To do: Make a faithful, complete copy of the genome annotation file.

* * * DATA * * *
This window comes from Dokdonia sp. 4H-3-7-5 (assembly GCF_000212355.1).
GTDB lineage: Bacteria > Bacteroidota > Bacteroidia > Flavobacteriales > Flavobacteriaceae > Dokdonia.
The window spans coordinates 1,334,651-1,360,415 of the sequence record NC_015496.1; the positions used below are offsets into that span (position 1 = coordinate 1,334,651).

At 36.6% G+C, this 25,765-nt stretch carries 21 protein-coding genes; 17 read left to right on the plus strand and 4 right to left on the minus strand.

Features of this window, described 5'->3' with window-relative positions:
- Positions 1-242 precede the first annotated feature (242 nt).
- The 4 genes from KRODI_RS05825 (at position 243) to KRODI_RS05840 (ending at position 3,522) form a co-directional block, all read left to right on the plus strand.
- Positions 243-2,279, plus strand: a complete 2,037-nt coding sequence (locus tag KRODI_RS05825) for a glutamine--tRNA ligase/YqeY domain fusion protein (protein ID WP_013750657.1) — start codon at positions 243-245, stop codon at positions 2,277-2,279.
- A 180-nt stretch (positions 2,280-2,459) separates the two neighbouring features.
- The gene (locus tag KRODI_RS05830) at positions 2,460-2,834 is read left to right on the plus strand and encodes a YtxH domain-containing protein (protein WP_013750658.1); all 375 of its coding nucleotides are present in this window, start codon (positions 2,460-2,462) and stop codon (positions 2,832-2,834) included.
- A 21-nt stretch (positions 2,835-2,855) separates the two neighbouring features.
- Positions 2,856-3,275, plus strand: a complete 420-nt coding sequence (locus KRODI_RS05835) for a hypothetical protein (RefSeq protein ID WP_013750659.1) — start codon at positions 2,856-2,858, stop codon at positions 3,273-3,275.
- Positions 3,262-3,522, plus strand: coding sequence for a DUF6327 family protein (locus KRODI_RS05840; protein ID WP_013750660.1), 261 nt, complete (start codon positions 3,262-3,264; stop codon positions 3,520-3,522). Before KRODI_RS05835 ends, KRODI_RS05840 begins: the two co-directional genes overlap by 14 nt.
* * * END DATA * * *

This window comes from Dokdonia sp. 4H-3-7-5 (assembly GCF_000212355.1).
GTDB lineage: Bacteria > Bacteroidota > Bacteroidia > Flavobacteriales > Flavobacteriaceae > Dokdonia.
The window spans coordinates 1,334,651-1,360,415 of the sequence record NC_015496.1; the positions used below are offsets into that span (position 1 = coordinate 1,334,651).

At 36.6% G+C, this 25,765-nt stretch carries 21 protein-coding genes; 17 read left to right on the plus strand and 4 right to left on the minus strand.

Features of this window, described 5'->3' with window-relative positions:
- Positions 1-242 precede the first annotated feature (242 nt).
- The 4 genes from KRODI_RS05825 (at position 243) to KRODI_RS05840 (ending at position 3,522) form a co-directional block, all read left to right on the plus strand.
- Positions 243-2,279, plus strand: a complete 2,037-nt coding sequence (locus tag KRODI_RS05825) for a glutamine--tRNA ligase/YqeY domain fusion protein (protein ID WP_013750657.1) — start codon at positions 243-245, stop codon at positions 2,277-2,279.
- A 180-nt stretch (positions 2,280-2,459) separates the two neighbouring features.
- The gene (locus tag KRODI_RS05830) at positions 2,460-2,834 is read left to right on the plus strand and encodes a YtxH domain-containing protein (protein WP_013750658.1); all 375 of its coding nucleotides are present in this window, start codon (positions 2,460-2,462) and stop codon (positions 2,832-2,834) included.
- A 21-nt stretch (positions 2,835-2,855) separates the two neighbouring features.
- Positions 2,856-3,275, plus strand: a complete 420-nt coding sequence (locus KRODI_RS05835) for a hypothetical protein (RefSeq protein ID WP_013750659.1) — start codon at positions 2,856-2,858, stop codon at positions 3,273-3,275.
- Positions 3,262-3,522, plus strand: coding sequence for a DUF6327 family protein (locus KRODI_RS05840; protein ID WP_013750660.1), 261 nt, complete (start codon positions 3,262-3,264; stop codon positions 3,520-3,522). Before KRODI_RS05835 ends, KRODI_RS05840 begins: the two co-directional genes overlap by 14 nt.